accounts payable to a single vendor with the settlement paid with Series H
Preferred Stock that was converted into Common Stock and warrants on September
30, 2020. There was no loss on extinguishment of liabilities for the three
months ended September 30, 2019. Interest Expense. During the three months ended September 30, 2020, interest
expense was $78,678 as compared to $70,168 for the three months ended September
30, 2019. The increase of $8,510 is primarily the result of interest and
amortization of note discounts to interest expense with respect to four
convertible notes in June and July 2020 that were included in the current year
three month period but did not exist in the prior year comparable three month
period, while one convertible note that existed in the prior period was paid in
full and terminated July 2020. Foreign Currency Transaction (Loss) Gain. Foreign currency transaction loss was
$22,791 for the three months ended September 30, 2020, as compared to a foreign
currency transaction gain of $30,781 for the three months ended September 30,
2019. The foreign currency transaction (loss) gain relates to the $399,774 loan
from SY Corporation made in June 2012, which is denominated in the South Korean
Won. 52
Net Loss Attributable to Common Stockholders. For the three months ended September 30, 2020, the Company incurred a net loss of $1,479,355 as compared to a net loss of $469,843 for the three months ended September 30, 2019.Nine months Ended September 30, 2020 and 2019Revenues. The Company had no revenues during the nine months ended September 30, 2020 and 2019. General and Administrative. For the nine months ended September 30, 2020,
general and administrative expenses were $1,969,223, an increase of $1,094,389,
as compared to $874,834 for the nine months ended September 30, 2019. The
increase in general and administrative expenses for the nine months ended
September 30, 2020, as compared to the nine months ended September 30, 2019, is
primarily due to an increase in corporate legal fees of $606,692 associated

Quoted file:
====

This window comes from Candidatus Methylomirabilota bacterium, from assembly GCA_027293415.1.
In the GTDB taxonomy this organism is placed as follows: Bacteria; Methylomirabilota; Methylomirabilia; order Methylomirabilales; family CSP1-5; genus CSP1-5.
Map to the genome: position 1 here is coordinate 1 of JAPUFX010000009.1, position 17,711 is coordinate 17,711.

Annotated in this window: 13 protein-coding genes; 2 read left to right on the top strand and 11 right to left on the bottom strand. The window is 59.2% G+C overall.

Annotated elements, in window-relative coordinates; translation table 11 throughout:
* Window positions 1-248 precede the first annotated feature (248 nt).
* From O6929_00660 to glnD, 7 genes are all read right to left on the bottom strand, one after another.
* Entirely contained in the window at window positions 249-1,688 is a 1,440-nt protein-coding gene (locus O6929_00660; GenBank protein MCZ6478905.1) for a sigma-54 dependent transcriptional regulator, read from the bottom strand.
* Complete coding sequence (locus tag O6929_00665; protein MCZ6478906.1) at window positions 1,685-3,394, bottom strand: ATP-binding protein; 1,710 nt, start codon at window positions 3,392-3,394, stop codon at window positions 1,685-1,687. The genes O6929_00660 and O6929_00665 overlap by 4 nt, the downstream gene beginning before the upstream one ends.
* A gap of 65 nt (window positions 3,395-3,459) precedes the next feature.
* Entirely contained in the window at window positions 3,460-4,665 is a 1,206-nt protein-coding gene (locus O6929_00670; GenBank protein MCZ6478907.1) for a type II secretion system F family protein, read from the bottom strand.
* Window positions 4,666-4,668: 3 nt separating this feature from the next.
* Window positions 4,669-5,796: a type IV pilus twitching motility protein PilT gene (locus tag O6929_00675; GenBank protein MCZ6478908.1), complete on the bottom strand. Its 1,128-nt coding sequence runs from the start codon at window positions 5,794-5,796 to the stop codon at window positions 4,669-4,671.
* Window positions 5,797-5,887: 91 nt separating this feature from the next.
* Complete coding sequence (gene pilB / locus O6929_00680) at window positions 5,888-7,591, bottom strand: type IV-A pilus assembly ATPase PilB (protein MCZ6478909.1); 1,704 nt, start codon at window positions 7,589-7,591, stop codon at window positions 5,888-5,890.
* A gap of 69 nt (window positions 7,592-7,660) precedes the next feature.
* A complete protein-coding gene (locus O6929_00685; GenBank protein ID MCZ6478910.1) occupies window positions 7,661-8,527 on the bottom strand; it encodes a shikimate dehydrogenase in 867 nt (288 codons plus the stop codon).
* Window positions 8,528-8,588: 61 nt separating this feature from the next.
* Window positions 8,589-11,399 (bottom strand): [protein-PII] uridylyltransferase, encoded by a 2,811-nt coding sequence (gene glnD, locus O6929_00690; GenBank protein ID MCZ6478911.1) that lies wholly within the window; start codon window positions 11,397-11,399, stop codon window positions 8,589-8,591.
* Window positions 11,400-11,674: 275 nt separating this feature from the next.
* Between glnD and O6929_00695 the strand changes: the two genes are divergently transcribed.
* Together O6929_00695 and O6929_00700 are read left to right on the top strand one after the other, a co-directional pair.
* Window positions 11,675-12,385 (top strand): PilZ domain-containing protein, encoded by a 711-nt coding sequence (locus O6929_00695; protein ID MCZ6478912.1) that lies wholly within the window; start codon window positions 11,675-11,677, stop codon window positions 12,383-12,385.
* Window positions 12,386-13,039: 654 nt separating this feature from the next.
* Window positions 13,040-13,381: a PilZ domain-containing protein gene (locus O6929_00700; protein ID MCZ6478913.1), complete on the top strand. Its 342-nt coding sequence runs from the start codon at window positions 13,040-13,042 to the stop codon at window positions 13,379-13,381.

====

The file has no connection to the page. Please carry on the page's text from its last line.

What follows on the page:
primarily with three convertible note financings, an equity purchase agreement,
the preparation of a registration statement on Form S-1, our proxy statement on
Schedule 14A and special meeting of stockholders and advance work in respect of
a potential Regulation A offering, an increase of $315,000 of stock-based
compensation as a result of option grants and an increase of $134,425 in
compensation and related benefits with RespireRx’s new Chief Executive Officer
and President being in that role for a approximately five of the nine months
ended September 30, 2020 but not having been employed by the Company in the
prior comparable nine month period, and smaller increases and decreases in a
number of other general and administrative expenses. Stock-based compensation in general and administrative expenses was $315,000 for
the nine months ended September 30, 2020 whereas there was no stock-based
compensation in general and administrative expenses for the nine months ended
September 2019. Research and Development. For the nine months ended September 30, 2020, research
and development expenses were $480,241, an increase of $32,365, as compared to
$447,876 for the nine months ended September 30, 2019. The increase in research
and development expenses for the nine months ended September 30, 2020, as
compared to the nine months ended September 30, 2019, is primarily a result of
an increase in research and development stock-based compensation of $22,500 and
smaller increases in licensing fees ($2,500 pursuant to the UWMRF Patent License
Agreement), insurance and with one vendor. Stock-based compensation in research and development expenses was $22,500 for
the nine months ended September 30, 2020 whereas there was no stock-based
compensation in research and development expenses for the three months ended
September 2019. Loss on Extinguishment of Debt and other Liabilities. During the nine months
ended September 30, 2020, the Company incurred a $389,902 loss on the exchange
of equity for debt with respect to exchange agreements in March 2020 and